“Performant” is not a word

Well actually it is, but it’s not what you think, even though it should be.

At one point I thought I invented the word ‘performant’ as a term to mean “performs acceptably” or “it’s really fast!!” kinda like ‘compliant’. But then I noticed other people I didn’t know were using it too.

The only problem is that it’s not a word. One dictionary defines it as “a performer” like in a play. That’s clearly not what we mean, but it makes sense. There’s even a company with Performant in their name, though they don’t seem to have anything to do with high performance.

So what’s a renegade linguist to do? Just keep on using performant. Eventually the dictionaries will catch on. Hey, if Doh can make it, surely performant should have a place.

In related news, Wired has finally decided to stop capitalizing ‘internet’. Did you hear that, AP?

116 Comments

  1. Anyway 131000 english web pages (according to google) contain the word “performant”. To your amusement, I can tell you that italian computer geeks use the word “performante” apparently derived from an english word that does not exist.

  2. It is indeed all over the Web, and some random surfing just now shows it does crop up in white papers, if not books on database tuning. (I know some of my colleagues use it professionally.)

    The BBC are currently running a series on the OED and it so happens we are on the letter “p” this week, which prompted to look into this word again – and write to the OED. Jeff, drop me an email and I’ll reply with the email I sent – only fair, since I have linked to this page…

    …by the way, I hate the word, since it encourages lazy sentence construction.

  3. I have a conservative streak when it comes to techno/business neologisms. I flinched at “proactive” for years before adopting it. I’m going to give in and start using “performant” and meaning it’s fast enough to use in a practical setting without having to wait a bothersome amount of time. I think the evidence shows that its use has become so widespread that it seems stuffy to avoid it.

  4. For those, whose opinion relies on sources like Google I would like to note that Google also provides sites with ‘high-performant’ or even ‘highly-performant’ phrases. If our reality is based on sources like that, maybe we should imply that there is a ‘low permformant’ phrase. But then, the meaning would be actually what, low-fast enough? My point is that the number of web sites citing a phrase proves only that we ‘adaptable’ without truly understanding the meaning. Please consider the following, if Google returns thousands of sites with offensive phrases, should we adopt it?

  5. Fortunately, as of today, Google hasn’t found “performantness” in use, but it’s just a matter of time. “Performant” is neologging into an ill-defined usage, and there are already plenty of adequate words around to tout performance (“fast” comes to mind). If anything, performant ought to mean “performs according to specification” since this concept is lacking many easy words. (“asspecced” ?)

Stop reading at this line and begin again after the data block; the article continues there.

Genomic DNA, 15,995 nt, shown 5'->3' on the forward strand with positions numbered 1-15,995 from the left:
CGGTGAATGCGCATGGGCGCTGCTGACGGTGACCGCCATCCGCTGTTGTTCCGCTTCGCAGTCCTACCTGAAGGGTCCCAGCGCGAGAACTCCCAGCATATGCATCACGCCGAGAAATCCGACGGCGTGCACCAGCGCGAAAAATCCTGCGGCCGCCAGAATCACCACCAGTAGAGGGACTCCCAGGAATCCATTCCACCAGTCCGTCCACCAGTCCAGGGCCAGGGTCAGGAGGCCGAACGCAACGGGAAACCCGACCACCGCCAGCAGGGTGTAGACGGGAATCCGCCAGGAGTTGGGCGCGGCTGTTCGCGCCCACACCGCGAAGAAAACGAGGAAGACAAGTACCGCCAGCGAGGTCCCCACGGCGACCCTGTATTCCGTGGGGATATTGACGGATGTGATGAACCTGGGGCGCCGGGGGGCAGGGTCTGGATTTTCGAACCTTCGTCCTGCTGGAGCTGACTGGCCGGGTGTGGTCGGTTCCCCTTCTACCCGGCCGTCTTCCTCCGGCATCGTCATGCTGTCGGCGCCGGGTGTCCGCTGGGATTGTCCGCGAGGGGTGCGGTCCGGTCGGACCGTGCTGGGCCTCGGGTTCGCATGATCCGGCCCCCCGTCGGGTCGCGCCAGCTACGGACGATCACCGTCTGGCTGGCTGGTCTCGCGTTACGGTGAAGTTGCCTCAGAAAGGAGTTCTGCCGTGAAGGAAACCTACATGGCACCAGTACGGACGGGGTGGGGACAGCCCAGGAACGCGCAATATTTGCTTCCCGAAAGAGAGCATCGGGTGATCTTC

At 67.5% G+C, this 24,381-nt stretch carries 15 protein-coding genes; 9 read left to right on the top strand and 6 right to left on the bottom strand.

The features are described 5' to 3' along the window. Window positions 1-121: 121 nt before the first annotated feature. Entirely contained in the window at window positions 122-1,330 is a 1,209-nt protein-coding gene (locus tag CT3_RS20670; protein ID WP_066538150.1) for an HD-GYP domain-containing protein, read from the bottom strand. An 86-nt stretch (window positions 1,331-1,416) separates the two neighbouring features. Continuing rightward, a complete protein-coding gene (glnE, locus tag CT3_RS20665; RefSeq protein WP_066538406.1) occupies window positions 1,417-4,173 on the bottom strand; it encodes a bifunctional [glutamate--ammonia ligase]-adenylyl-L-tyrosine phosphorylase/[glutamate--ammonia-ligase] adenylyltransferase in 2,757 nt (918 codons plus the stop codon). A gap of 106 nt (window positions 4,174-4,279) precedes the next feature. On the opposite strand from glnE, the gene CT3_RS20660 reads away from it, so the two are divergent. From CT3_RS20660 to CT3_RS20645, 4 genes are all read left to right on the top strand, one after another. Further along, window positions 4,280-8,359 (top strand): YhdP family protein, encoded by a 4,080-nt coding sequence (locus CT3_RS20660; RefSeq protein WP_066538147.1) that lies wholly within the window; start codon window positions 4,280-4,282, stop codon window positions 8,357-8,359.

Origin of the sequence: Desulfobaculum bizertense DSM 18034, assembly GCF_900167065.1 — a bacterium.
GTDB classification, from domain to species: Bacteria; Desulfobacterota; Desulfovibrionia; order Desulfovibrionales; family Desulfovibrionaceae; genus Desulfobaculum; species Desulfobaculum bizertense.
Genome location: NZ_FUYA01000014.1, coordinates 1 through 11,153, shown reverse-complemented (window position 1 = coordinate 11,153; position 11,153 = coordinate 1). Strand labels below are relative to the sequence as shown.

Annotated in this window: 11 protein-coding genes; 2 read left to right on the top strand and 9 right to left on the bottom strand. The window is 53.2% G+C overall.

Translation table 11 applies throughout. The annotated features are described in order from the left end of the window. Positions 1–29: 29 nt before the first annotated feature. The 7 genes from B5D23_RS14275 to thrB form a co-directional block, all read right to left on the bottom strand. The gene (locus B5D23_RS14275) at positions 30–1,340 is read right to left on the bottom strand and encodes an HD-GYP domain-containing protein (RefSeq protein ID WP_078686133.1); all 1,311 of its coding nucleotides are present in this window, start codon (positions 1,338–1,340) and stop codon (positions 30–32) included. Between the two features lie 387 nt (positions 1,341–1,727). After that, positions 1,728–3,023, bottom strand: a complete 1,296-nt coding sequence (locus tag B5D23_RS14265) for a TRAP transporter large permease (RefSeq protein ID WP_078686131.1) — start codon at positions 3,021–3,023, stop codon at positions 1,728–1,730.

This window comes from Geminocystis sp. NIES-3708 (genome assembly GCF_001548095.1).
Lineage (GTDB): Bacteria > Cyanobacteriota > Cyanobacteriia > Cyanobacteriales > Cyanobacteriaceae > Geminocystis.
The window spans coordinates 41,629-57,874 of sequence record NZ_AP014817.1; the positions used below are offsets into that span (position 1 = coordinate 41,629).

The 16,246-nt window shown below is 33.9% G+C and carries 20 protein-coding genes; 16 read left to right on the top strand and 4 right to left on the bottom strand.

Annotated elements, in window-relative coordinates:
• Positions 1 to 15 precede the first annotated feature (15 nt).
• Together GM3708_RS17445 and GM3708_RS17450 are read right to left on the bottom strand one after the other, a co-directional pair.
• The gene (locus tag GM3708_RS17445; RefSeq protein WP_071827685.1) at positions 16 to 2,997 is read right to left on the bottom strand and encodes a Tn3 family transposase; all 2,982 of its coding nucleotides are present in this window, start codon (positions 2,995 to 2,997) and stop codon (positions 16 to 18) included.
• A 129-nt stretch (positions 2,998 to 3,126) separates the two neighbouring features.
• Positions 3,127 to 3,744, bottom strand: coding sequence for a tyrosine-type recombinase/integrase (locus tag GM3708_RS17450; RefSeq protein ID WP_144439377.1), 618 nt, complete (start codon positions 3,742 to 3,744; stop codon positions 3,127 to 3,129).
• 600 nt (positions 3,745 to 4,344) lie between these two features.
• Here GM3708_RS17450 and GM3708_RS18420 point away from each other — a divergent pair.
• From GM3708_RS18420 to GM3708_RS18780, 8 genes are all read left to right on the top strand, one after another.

6. Amazing! I am a very well-educated and well-read senior IT professional, and I had never heard or seen the word “performant” until a potential client put it in a specification last week. I consider myself quite a word maven (read William Safire every week!). Where have I been? It reminds me of the time, about 15 years ago when, in a training class, I chastised a fellow student thus: “What do you mean data WAREHOUSE? That’s not a very meaningful term.” Btw, I am okay with performant as meaning “complying with the performance specification”. It’s kind of clever. But I’m afraid it will end up being randomly applied, and we’ll end up with a situation like we have with “out of pocket”.

  7. I just had this word sent to me in a document and couldn’t find it in the dictionary, or work out what was meant from context. It came from Belgium, though, so ‘efficient’ seems the most likely meaning from the comment above. I’ve replaced it in the document. There’s no point in using words that people can’t consistently and unambiguously understand.

  8. I’m a Romanian IT tech in USA, and I just googled for “performant”, that’s how I got to this page 😉

    “Performant” is a word in Romanian!. I was just getting ready to use it in a network layout descryption, saying something like “a performant tape drive”.

    In Romanian, (Latin based, cousin of French & Spanish) “performant” would be somehting that describes a machine’s quality of work.

    A performant consumer router would be a high end one. Performant doesn’t look at the price or brand, but at how it performs.

    geez. I won’t use it.

  9. I recently used ‘performant’ in a database design document and it was challenged at a QA meeting.

    Fair enough, it is a French word but if we can allow “ad infinitum” and similar then why should this be a problem?